The second time, however, they told Yaakov "kol divrei Yosef - everything that Yosef said," including that Yosef said that Hashem made him the ruler, etc. (see 45:5-8).
This time, Yaakov believed them.
From Chizuk! P. 126
Rav Ephraim Wachsman of Monsey once related the following: He was sitting in the waiting room of a doctor's office. Everyone knows that sometimes, when you are very bored, it is amazing what you might find fascinating. In the office, there was a computer screen, and on the screensaver there were some fish bouncing back and forth. They were swimming around and randomly bouncing one off the other. Whenever they hit the side of the aquarium (the sides of the screen) they would also bounce back. And he's sitting there observing this, waiting to be called.
Suddenly he had a thought. If these fish could think, they would certainly think they were swimming on their own. They're waving their fins around, they're about to crash into each other, and then they go off in different directions. Are these fish aware that there was a computer programmer who spent hours writing down the screensaver program? He produced millions of bytes of information that programmed exactly how the fish are to move, and how they're meant to wiggle, and what they're supposed to do when they come to an obstacle. There is absolutely nothing they can do to go out of the program. And this was all thought out and planned with a mind that is so beyond these little cartoon figures on the screen they could never even imagine such a thing happening. "What do you mean I'm not swimming on my own, I'm not moving on my own? Of course I am! Look at me, I'm swimming!" And he couldn't move an inch if it wasn't written into the program.
And here we are. We all think we are in control of our lives. HaKadosh Baruch Hu, in His infinite wisdom, programs every single thing that happens to us, every nisayon that comes our way. We imagine that we are in charge of our lives, all the ups and downs. In reality, they are all proclamations from Above. "A person doesn't bruise his finger here below unless they announce it above" (Chulin 7b). Imagine that there is an event in your neighborhood and they want to publicize it. So they set up loud speakers, they have cars driving up and down the streets announcing the event. They put up notices in every shul and beis midrash; people should know there is an event. That's an announcement.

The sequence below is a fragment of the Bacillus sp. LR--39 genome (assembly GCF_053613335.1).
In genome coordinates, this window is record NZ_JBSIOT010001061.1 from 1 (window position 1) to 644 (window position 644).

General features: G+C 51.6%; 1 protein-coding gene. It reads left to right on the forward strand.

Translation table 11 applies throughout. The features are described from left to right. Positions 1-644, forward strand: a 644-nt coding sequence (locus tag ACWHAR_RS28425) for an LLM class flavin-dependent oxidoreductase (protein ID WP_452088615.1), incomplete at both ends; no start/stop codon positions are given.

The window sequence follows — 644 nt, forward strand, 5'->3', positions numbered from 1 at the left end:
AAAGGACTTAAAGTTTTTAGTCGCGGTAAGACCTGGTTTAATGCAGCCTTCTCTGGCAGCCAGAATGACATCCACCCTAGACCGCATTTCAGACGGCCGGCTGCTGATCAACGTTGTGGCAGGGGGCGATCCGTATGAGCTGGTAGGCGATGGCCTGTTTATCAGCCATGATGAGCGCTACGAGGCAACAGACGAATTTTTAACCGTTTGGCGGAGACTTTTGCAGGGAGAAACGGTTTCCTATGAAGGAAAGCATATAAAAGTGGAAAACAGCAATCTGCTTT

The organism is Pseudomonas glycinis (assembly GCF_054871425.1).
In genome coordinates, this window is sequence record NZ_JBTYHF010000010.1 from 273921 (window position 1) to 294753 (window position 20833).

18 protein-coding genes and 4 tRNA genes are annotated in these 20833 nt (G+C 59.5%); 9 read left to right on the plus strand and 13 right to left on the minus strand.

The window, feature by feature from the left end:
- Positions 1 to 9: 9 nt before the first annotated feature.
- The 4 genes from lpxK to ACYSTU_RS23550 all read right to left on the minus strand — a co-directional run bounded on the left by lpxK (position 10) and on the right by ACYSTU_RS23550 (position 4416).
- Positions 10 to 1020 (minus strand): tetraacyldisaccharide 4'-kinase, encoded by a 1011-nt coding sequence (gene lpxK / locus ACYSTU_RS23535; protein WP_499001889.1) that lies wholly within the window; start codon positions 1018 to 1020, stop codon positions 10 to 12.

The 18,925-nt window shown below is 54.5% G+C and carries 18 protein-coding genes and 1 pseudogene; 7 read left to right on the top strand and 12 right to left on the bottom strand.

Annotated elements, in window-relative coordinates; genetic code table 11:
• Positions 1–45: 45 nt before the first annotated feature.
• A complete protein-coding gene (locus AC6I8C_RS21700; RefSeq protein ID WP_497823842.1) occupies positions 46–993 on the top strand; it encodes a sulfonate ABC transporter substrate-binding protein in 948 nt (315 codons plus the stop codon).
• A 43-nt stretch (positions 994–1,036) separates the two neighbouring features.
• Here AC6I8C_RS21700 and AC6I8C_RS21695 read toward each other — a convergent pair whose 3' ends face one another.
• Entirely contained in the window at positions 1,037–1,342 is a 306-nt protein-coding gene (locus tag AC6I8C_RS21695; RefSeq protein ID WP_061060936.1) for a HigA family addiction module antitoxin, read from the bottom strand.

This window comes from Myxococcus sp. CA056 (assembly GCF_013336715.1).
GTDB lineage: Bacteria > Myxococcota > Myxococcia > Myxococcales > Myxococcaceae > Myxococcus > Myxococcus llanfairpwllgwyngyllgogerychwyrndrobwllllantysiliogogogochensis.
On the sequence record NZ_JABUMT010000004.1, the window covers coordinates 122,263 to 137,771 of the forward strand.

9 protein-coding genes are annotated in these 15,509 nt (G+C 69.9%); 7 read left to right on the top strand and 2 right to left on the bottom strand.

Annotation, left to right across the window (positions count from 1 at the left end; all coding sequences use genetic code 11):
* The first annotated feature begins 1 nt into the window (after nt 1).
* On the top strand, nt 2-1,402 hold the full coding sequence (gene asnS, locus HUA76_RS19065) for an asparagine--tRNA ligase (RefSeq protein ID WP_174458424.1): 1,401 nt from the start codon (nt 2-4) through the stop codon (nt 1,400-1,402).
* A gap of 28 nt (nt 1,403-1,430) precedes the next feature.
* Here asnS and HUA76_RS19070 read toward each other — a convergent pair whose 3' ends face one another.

The Chazal don't say that there is a decree from above. The gemara says they announce it. That means that in all the Spiritual spheres, in all the Heavens there is an announcement, "Ploni ben Ploni is going to nick his finger today." They announce above in Heaven every single thing that happens to us. The Ribnitzer Rebbe was a very great tzaddik. He was an Ish Kodesh, a holy person. He had a reputation as a wonder-worker. People came to him with the most difficult tzoros and his tefillos brought people many yeshuos.
The Ribnitzer Rebbe was once coming down from the Aron Kodesh when he slipped on one of the steps and fell. Everyone ran over to him to help him, but they saw he wasn't getting up. They asked, "Is the Rebbe all right? Why isn't the Rebbe getting up?" "I'm fine," he answered. "I'm just thinking to myself. Why did I fall? If I fell, HaKadosh Baruch Hu made me fall; there must be a reason for it. I need to think. HaKadosh Baruch Hu is talking to me."
Wishing Everyone A Gut Shabbos!